• Same-day pickup – If a company says they can pick up your motorcycle the same day you request it, you should be skeptical. Pickups are coordinated with carrier shipping routes when your motorcycle is part of a larger logistical shipment. Pickups scheduled on the same day are highly unlikely unless your pick-up location is convenient to the main delivery route.

How to avoid motorcycle shipping scams?

The first step in preventing scams is to be aware of deceptive practices and know what to look out for. These are some more ways to make sure you choose a motorcycle transport partner that can protect your motorcycle.

1. Gather information

Legitimate companies should be able to provide plenty of information on their websites or upon your request. Request proof of insurance and references you can contact. You can read online reviews to learn how other customers feel about the company. It is obviously wiser to avoid those that have a high percentage of negative reviews.

No reviews found? Embrace it as a warning and move on.

2. Validate the seller

Call the seller to find out about their background and history. Almost anyone can create a website or list an item on a site like Craigslist, but if they refuse to communicate with you, that is a good indication they may be scamming you.

3. Request multiple quotes

It is not advisable to accept a quote from the first company you contact. Get a few quotes to see what price range is reasonable for your needs. An organization that offers a considerably lower cost (or a bad catch) is likely to be a fraud.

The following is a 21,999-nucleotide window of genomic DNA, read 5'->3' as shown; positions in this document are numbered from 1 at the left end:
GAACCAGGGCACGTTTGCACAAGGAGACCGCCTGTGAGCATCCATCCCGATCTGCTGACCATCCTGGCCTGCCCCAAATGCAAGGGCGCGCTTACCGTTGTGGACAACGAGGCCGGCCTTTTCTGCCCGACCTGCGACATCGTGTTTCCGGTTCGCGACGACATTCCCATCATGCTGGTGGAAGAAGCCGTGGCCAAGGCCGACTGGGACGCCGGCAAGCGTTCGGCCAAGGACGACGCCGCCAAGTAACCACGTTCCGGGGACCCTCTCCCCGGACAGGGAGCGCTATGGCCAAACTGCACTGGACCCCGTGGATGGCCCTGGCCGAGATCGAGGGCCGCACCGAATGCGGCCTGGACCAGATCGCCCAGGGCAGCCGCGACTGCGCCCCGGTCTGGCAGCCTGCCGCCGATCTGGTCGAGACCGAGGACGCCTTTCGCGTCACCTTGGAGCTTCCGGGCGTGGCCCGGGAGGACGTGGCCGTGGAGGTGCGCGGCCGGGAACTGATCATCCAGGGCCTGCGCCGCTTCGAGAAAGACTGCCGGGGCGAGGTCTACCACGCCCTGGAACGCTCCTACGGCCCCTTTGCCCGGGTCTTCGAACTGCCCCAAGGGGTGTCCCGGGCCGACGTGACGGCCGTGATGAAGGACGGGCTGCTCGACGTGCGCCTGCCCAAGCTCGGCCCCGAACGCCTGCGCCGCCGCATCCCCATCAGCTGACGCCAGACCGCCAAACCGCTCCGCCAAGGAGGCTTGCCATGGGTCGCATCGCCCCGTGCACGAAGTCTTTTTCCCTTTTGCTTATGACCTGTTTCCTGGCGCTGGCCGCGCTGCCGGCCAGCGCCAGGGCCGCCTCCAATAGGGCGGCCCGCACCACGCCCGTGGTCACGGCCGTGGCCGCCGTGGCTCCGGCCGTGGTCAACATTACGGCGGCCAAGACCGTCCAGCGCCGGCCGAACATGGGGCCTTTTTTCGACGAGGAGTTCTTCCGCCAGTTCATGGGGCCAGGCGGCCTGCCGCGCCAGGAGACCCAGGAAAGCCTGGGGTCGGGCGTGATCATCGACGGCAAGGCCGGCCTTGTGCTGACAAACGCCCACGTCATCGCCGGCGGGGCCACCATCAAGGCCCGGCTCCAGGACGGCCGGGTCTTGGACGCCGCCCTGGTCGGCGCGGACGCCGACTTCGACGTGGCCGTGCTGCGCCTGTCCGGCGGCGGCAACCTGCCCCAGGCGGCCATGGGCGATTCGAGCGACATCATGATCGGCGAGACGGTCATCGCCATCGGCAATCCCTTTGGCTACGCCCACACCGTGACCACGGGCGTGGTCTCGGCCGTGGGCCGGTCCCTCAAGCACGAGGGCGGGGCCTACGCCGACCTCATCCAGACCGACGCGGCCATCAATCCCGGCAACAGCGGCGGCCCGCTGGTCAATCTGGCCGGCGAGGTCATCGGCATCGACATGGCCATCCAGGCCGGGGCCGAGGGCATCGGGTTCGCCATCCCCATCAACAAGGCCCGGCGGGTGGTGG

4. Ensure everything is in writing

Make sure that your motorcycle shipment details and your price estimate are included in a written contract. Make sure you read the terms and conditions and demand a copy signed by both of you (the company and you).

5. Do not pay in full in advance

A car shipping company that requires full payment upfront should be avoided. Legitimate companies don’t require full payment before shipping your motorcycle.

6. Read online reviews

As a matter of fact, online reviews are now considered the new standard when assessing authenticity. A shipping company’s legitimacy can also be determined this way. Think twice if you find too many complaints and negative reviews.

7. Fake pictures

The majority of fake online sellers only use stock images of motorcycles on their websites instead of actual pictures of the vehicles. You should avoid them.

8. Hire a motorcycle transport broker

The best way to avoid becoming a victim of a motorcycle shipping scam is to work with a reputable broker service. Most reputable transport brokers have access to a variety of carriers and can guide you in the right direction depending on your needs and budget.


Mark Dugger

Mark Dugger

Born and raised in Southern California, grew up in an athletic environment where he excelled at football, baseball, wrestling, golf, skiing, and water skiing. He chose computers as his professional calling, accepting the position of Systems Officer for a prominent cruise line. For the next ten years, he would circle the globe multiple times, visiting over 100 countries. Mark joined AutoStar Transport Express just 1 year after it was created. He is one of the pillars the company was built on. He started off as a coordinator, he excelled though the years with his hard work and dedication. His job performance not only grew his career but our company and as a whole. Mark now holds the position of operations manager overseeing the engine that makes our company run.